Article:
Editor’s Note: One of the missing voices in bicycle planning in the Twin Cities is college students who belong to a generation much less likely than their parents to own vehicles. This series of posts written by Macalester students for the “Bicycling the Urban Landscape” course are one effort to include these voices. This piece was contributed by Christian Adams.
Coming from a medium-sized city in Louisiana, I saw many different types of people riding bicycles in my neighborhood and in my city as a way of transportation and to socialize with friends and community members. There were African-Americans, whites, Latin-Americans, and people of all social and economic classes riding bicycles, such as mentally handicapped citizens, the poor, and the rich. This diversity of bicycle ridership made me believe that bicycling was for everybody. So, when I moved to Saint Paul for college, one of the first things I noticed when I started biking is that there is a lack of diversity between ages, social and economic classes, and races. I not only saw this in Saint Paul, but also in Minneapolis especially on the Midtown Greenway. In Minneapolis, their bike infrastructure is tenfold compared to Saint Paul’s bike infrastructure; places like the University of Minnesota and the Midtown Greenway are great examples of how cities should involve bicycles as a major mode of transportation for all.
During the Bicycling the Urban Landscape course I took this Spring, we rode around the Twin Cities. One of the places we biked to was the Midtown Greenway. This being the first time I was on the Greenway, I was ecstatic for the chance to ride on a trail made just for bicycles and pedestrians. While on the trail, I regained an eagerness and a joy for biking that I hadn’t felt since I was a young kid riding my bicycle through my neighborhood. My expectations for the Midtown Greenway were all met except for one thing: the lack of diversity amongst riders. It seemed to me that even though there was a great trail that allowed bikers to experience the open road without the fear of automobiles and a chance that an accident may occur, there was not a lot of diversity amongst the people who the city wants to bring into biking. Everyone should be able to access the Greenway but there were so few (if any) people of color. There were more middle-aged white people on the trail. This lack of diversity made the Midtown Greenway seem dull and boring after the first few miles or so.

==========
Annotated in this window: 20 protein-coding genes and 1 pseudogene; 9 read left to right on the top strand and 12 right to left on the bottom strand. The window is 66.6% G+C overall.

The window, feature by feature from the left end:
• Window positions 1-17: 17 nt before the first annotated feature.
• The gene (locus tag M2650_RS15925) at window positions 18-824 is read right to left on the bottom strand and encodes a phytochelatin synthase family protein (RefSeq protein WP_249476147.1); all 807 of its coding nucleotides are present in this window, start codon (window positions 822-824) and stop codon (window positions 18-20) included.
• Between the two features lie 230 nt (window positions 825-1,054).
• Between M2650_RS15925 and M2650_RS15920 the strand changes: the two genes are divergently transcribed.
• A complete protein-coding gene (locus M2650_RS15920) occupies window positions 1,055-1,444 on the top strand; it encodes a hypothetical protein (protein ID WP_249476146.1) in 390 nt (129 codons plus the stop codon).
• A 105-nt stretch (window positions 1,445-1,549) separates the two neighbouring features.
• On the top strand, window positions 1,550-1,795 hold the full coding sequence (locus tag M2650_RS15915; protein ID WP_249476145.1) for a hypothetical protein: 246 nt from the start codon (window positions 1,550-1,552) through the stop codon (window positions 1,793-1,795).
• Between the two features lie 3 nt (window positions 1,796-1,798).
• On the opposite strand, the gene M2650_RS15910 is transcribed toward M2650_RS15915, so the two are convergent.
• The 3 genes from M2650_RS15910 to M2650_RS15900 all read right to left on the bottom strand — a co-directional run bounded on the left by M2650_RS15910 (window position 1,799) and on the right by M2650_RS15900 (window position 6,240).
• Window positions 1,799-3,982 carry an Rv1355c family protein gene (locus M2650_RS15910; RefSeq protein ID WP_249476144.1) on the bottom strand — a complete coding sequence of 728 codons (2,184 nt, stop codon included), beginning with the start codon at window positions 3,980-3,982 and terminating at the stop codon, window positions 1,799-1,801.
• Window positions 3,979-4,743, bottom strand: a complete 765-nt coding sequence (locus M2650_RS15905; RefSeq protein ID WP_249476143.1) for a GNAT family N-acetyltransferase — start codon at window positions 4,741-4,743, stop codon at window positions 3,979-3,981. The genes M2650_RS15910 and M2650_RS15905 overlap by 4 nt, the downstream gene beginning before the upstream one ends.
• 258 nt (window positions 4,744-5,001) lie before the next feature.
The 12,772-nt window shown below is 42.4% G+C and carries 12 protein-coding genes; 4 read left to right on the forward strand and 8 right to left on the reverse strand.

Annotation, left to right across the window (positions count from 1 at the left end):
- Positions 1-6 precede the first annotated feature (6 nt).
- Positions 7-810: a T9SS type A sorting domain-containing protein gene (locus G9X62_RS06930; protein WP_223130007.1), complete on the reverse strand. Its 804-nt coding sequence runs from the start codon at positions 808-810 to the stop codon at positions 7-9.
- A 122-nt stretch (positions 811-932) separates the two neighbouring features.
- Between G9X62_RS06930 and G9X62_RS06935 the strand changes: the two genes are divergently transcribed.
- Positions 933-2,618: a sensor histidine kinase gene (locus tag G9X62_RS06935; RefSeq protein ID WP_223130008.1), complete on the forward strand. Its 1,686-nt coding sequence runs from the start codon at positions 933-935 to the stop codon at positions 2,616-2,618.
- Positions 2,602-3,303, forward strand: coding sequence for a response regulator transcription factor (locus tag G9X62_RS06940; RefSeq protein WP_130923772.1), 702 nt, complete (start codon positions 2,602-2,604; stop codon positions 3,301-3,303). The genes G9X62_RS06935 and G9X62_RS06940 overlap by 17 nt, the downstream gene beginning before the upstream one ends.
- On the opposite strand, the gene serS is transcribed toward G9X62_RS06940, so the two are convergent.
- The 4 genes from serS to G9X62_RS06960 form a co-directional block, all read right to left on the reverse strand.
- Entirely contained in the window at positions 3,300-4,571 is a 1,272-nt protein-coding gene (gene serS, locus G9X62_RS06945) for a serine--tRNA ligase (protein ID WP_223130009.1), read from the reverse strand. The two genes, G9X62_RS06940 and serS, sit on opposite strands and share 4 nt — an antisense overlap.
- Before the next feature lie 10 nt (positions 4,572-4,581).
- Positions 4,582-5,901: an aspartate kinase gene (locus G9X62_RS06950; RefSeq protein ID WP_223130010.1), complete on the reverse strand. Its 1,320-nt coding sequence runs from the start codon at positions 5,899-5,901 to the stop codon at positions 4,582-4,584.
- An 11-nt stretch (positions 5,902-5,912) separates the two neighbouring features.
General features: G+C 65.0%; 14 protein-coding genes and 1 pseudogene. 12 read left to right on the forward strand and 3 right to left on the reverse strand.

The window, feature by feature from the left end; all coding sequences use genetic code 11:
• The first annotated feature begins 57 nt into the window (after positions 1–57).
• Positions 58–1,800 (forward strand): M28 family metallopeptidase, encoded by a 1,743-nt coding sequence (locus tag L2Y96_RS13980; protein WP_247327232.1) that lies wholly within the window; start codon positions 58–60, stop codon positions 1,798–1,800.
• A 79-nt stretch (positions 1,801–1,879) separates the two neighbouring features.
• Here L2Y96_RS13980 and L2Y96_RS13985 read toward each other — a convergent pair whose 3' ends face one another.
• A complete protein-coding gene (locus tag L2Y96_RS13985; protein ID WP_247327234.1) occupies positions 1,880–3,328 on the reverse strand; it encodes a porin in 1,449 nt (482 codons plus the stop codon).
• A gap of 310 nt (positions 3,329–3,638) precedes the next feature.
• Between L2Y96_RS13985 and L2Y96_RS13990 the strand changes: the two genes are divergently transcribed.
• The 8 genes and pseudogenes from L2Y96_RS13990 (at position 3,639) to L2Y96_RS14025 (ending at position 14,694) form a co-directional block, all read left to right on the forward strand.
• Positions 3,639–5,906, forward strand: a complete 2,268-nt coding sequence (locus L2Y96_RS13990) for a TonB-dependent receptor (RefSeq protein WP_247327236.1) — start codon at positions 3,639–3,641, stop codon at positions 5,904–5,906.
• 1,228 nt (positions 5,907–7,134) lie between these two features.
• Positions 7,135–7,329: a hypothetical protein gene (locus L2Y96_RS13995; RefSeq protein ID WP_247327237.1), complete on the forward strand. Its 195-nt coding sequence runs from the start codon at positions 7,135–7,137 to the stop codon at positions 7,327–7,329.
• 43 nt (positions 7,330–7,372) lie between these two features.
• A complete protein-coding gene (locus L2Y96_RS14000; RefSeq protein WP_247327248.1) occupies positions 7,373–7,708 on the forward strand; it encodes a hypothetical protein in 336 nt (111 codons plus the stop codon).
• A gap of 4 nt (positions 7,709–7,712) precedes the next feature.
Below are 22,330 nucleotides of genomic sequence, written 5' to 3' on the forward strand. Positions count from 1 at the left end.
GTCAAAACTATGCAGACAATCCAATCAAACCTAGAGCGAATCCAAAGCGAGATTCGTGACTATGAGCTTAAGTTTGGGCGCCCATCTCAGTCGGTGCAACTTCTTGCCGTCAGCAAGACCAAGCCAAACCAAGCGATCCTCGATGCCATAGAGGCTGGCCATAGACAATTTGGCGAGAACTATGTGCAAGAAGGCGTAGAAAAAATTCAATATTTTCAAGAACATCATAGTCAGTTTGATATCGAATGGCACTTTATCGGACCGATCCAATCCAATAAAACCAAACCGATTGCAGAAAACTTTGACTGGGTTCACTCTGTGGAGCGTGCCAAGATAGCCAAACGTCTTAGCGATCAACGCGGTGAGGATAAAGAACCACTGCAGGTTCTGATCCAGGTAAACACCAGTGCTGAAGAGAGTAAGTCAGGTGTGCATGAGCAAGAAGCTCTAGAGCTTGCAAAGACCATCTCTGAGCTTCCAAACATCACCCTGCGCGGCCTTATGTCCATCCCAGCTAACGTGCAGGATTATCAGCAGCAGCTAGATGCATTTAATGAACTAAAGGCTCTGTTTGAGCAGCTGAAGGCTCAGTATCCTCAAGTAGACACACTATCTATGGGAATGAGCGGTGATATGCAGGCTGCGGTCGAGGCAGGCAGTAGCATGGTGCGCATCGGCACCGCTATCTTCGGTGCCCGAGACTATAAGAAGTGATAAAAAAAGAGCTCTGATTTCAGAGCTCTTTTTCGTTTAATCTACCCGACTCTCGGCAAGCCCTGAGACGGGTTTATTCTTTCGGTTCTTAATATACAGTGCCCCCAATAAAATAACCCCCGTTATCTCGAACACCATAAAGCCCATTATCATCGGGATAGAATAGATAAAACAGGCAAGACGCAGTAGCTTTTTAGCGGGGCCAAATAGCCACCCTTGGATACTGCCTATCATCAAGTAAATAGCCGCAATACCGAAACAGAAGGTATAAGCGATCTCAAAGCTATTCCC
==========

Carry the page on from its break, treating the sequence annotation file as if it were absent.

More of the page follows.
This lack of diversity amongst the biker population has made me think about my time riding in the Twin Cities. I have been thinking “How can such an accessible mode of transportation with great infrastructure not bring everyone together?” Not including the many worries or criticisms that first-timers or daily riders feel, there are examples that inhibit diversity on the Midtown Greenway. One major factor that seems overlooked into what causes lack of diversity is the redeveloped condominiums and apartment complexes that have been recently finished. These apartments are inhabited by mostly white citizens. I noticed this after the number of people who entered and left the apartment complex that we sat to rest at. All of the people were white and mostly male. These apartments are a part of an increasingly number of white citizens coming back into the city for cheaper and more accessible transportation compared to the suburbs. This gentrification continues to be seen on the Midtown Greenway.
As my tenure in the Twin Cities becomes longer, I will be interested to see how the Twin Cities can increase diversity amongst its bikers and increase equity for people of all races. I believe that the Midtown Greenway can become more accessible as long as there are people who can promote bicycle advocacy amongst non-white citizens and communities and let them know that there is infrastructure in place that allows people to be safe and have fun biking.
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